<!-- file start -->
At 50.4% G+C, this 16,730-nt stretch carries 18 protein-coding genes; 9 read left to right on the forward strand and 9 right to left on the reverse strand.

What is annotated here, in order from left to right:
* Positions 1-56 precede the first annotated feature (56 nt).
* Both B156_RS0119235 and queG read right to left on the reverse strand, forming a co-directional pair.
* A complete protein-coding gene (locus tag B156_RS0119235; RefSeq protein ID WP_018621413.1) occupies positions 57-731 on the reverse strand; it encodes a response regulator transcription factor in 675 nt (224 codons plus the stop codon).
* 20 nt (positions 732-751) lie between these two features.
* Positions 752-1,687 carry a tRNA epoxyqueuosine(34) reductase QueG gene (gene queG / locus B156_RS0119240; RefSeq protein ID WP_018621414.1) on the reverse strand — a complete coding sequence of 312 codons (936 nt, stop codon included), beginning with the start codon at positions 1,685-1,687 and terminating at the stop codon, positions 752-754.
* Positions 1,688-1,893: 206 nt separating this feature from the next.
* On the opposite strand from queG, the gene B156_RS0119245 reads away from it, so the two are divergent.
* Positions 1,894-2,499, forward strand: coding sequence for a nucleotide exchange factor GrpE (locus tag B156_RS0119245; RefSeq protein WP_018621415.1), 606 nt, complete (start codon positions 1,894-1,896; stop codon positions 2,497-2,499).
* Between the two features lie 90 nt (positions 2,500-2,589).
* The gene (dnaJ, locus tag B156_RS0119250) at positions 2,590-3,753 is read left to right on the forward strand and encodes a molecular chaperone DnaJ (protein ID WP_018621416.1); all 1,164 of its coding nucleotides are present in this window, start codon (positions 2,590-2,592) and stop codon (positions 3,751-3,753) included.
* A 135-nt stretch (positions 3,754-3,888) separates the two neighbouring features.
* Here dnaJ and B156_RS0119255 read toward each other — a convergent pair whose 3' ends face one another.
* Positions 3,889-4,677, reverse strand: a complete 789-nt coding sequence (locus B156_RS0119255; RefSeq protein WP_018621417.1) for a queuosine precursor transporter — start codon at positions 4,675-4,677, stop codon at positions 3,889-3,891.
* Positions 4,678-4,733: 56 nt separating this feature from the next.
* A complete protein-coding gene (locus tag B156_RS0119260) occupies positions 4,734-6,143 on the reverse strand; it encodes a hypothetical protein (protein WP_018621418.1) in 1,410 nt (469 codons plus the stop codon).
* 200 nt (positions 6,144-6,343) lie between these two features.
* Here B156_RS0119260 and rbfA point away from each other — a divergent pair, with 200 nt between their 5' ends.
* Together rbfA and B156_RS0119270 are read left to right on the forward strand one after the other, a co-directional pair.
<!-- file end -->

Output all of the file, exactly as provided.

At 50.4% G+C, this 16,730-nt stretch carries 18 protein-coding genes; 9 read left to right on the forward strand and 9 right to left on the reverse strand.

What is annotated here, in order from left to right:
* Positions 1-56 precede the first annotated feature (56 nt).
* Both B156_RS0119235 and queG read right to left on the reverse strand, forming a co-directional pair.
* A complete protein-coding gene (locus tag B156_RS0119235; RefSeq protein ID WP_018621413.1) occupies positions 57-731 on the reverse strand; it encodes a response regulator transcription factor in 675 nt (224 codons plus the stop codon).
* 20 nt (positions 732-751) lie between these two features.
* Positions 752-1,687 carry a tRNA epoxyqueuosine(34) reductase QueG gene (gene queG / locus B156_RS0119240; RefSeq protein ID WP_018621414.1) on the reverse strand — a complete coding sequence of 312 codons (936 nt, stop codon included), beginning with the start codon at positions 1,685-1,687 and terminating at the stop codon, positions 752-754.
* Positions 1,688-1,893: 206 nt separating this feature from the next.
* On the opposite strand from queG, the gene B156_RS0119245 reads away from it, so the two are divergent.
* Positions 1,894-2,499, forward strand: coding sequence for a nucleotide exchange factor GrpE (locus tag B156_RS0119245; RefSeq protein WP_018621415.1), 606 nt, complete (start codon positions 1,894-1,896; stop codon positions 2,497-2,499).
* Between the two features lie 90 nt (positions 2,500-2,589).
* The gene (dnaJ, locus tag B156_RS0119250) at positions 2,590-3,753 is read left to right on the forward strand and encodes a molecular chaperone DnaJ (protein ID WP_018621416.1); all 1,164 of its coding nucleotides are present in this window, start codon (positions 2,590-2,592) and stop codon (positions 3,751-3,753) included.
* A 135-nt stretch (positions 3,754-3,888) separates the two neighbouring features.
* Here dnaJ and B156_RS0119255 read toward each other — a convergent pair whose 3' ends face one another.
* Positions 3,889-4,677, reverse strand: a complete 789-nt coding sequence (locus B156_RS0119255; RefSeq protein WP_018621417.1) for a queuosine precursor transporter — start codon at positions 4,675-4,677, stop codon at positions 3,889-3,891.
* Positions 4,678-4,733: 56 nt separating this feature from the next.
* A complete protein-coding gene (locus tag B156_RS0119260) occupies positions 4,734-6,143 on the reverse strand; it encodes a hypothetical protein (protein WP_018621418.1) in 1,410 nt (469 codons plus the stop codon).
* 200 nt (positions 6,144-6,343) lie between these two features.
* Here B156_RS0119260 and rbfA point away from each other — a divergent pair, with 200 nt between their 5' ends.
* Together rbfA and B156_RS0119270 are read left to right on the forward strand one after the other, a co-directional pair.